What traditional medicine gets wrong about depression conceptually is that it is strictly a chemical imbalance within the brain. Several reputable studies have shown that low levels of norepinephrine and serotonin are only present in about 25% of individuals with depression diagnoses. Yet most conventional medial treatment focuses solely on increasing the concentrations of these neurotransmitters pharmaceutically. So to be more genuine in our understanding, we must expand our understanding that depression seems to be a symptom of an underlying problem – not the problem itself. Here is where functional medicine takes a wide-angle view of the condition and how to treat it.
There is a maturing hypothesis in the functional healthcare world that neurotransmitter imbalance is not even the primary issue plaguing those who suffer from depression – seasonal or otherwise. Instead, the theory is that depression symptoms are just that – symptoms of an underlying inflammatory problem in the gut and brain. There have been numerous studies and meta-analyses that have pointed to this correlation with very compelling data. Among the details that support this idea are:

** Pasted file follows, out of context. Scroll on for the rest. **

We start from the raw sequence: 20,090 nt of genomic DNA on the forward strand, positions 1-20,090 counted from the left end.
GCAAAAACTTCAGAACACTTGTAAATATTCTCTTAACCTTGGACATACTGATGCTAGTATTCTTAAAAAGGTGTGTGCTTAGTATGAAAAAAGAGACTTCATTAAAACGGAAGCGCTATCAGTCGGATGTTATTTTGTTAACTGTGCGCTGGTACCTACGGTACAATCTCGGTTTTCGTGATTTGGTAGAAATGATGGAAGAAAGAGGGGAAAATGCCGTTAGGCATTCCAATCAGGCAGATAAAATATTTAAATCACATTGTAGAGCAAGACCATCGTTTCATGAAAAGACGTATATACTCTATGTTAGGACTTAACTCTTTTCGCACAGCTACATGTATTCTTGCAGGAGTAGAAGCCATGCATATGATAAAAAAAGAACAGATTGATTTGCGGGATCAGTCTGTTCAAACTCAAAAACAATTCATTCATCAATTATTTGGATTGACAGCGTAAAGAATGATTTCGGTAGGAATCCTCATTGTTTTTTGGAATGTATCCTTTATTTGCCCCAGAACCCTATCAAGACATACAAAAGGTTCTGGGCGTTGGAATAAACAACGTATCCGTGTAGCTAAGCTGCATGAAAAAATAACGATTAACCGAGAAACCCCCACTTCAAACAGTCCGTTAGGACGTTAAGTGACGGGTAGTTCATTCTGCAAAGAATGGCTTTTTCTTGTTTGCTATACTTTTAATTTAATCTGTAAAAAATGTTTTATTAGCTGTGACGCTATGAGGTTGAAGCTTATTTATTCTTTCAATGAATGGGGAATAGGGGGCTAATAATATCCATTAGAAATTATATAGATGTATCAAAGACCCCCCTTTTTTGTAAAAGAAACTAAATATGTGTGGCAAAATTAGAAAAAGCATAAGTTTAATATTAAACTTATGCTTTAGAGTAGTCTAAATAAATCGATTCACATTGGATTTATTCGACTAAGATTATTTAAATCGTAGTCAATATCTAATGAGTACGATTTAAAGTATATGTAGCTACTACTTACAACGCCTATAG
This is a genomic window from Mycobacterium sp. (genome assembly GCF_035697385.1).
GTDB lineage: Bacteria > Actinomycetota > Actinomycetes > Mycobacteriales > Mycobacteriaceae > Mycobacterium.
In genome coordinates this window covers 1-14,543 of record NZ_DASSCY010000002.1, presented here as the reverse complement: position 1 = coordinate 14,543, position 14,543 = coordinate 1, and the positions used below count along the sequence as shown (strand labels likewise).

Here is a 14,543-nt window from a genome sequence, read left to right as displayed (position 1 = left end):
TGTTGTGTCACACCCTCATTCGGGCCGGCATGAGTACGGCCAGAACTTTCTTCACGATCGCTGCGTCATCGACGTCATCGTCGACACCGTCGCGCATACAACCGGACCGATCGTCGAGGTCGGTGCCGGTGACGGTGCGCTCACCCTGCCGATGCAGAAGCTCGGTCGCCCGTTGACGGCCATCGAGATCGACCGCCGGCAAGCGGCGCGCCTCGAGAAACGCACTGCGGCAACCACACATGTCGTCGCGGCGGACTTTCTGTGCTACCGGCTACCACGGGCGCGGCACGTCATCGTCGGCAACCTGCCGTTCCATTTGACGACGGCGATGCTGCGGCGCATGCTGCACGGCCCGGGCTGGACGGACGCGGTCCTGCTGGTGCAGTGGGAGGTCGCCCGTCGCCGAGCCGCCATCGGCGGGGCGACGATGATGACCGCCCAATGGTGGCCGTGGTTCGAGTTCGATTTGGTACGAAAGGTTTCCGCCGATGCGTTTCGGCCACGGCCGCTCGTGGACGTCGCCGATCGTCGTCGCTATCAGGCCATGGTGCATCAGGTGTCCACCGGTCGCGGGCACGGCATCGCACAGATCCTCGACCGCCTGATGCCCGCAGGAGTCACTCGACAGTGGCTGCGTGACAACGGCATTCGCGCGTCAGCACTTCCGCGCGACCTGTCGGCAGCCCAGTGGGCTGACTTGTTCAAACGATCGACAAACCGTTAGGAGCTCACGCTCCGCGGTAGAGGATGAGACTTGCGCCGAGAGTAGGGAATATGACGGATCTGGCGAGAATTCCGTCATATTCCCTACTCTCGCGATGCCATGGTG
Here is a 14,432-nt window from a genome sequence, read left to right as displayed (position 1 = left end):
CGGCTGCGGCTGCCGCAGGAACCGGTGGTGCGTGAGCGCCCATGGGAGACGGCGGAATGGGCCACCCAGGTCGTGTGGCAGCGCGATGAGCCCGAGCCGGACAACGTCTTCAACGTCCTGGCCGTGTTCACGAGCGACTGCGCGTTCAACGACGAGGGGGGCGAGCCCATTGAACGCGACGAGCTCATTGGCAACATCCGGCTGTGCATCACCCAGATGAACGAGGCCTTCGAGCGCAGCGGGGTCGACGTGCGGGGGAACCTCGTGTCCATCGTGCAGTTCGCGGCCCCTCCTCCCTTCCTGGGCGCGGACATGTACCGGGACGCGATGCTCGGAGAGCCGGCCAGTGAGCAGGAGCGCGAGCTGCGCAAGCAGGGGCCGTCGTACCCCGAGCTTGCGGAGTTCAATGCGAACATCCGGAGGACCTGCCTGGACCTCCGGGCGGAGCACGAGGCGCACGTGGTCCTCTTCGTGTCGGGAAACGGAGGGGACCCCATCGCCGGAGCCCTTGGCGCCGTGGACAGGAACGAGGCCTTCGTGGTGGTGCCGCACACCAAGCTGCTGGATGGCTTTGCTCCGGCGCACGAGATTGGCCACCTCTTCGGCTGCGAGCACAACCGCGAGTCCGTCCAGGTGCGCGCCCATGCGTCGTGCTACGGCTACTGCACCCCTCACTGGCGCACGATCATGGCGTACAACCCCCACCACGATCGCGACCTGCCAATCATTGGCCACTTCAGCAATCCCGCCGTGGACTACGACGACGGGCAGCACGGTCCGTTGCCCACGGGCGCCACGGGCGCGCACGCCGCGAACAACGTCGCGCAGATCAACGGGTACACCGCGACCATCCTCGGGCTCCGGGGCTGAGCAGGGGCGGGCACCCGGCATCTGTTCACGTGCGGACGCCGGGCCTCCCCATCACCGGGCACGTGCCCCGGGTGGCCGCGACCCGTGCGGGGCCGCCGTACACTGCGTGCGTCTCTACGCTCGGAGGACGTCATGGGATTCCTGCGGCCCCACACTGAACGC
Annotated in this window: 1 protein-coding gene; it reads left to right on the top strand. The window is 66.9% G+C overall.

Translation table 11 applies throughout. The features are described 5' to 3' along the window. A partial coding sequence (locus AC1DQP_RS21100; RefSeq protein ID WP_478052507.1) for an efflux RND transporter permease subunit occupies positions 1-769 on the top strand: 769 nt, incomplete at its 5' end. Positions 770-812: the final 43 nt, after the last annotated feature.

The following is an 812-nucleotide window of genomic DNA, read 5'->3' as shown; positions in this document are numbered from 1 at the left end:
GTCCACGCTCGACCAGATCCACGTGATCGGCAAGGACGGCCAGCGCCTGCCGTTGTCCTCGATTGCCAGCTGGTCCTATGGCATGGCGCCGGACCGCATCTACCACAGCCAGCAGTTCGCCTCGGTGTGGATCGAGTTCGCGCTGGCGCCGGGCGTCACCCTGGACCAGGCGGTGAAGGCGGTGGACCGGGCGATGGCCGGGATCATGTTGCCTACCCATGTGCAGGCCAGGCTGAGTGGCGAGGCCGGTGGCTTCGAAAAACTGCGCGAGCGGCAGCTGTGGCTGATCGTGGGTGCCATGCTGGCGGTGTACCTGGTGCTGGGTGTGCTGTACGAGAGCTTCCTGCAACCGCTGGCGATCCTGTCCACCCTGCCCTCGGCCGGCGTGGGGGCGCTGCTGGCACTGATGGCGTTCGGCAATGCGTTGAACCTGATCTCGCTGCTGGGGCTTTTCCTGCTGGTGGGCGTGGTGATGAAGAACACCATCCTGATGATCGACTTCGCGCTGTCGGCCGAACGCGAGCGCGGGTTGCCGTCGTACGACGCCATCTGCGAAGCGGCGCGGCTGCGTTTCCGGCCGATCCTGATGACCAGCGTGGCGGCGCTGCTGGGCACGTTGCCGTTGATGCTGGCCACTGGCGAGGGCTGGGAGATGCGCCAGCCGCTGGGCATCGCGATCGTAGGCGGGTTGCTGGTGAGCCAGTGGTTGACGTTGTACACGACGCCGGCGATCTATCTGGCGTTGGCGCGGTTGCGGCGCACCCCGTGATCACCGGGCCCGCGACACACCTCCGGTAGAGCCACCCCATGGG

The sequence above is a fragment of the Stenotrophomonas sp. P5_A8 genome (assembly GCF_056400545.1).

- Higher levels of inflammation increase the risk of depression.
- Remission of depression also strongly correlates with normalization of systemic inflammatory markers.
- Administering an endotoxin-mediated artificial inflammatory response in human beings also triggers a classic depressive response.
All treatment at Hill Functional Wellness starts with objective testing — it’s important to decipher what the body is saying internally before recommending an action plan. From the results of the blood, hair, urine, and stool samples (depending on the individuals presentation), we can see if any nutrient deficiencies exist, or if abnormal levels of key health indicators are signally a potential risk.
Another point that cannot be overlooked is that psychosocial and environmental influences are also very important to look at and address for each individual. Diet, lifestyle, social support, and other factors can be primary driving forces in the production and progression of depression, so these must be investigated.
Fixing the Digestive System
The immune system and the digestive tract are largely intertwined. Nearly 80% of a person’s active immune function takes place in the gut. If an individual’s gut health is poor, their immune system is going to react accordingly, and often result in chronic inflammation. This can trigger a domino effect, affecting the central nervous system and spurring on greater depressive episodes and further disease. Because of this, examining and adjusting a diet is often the starting point to addressing seasonal depression.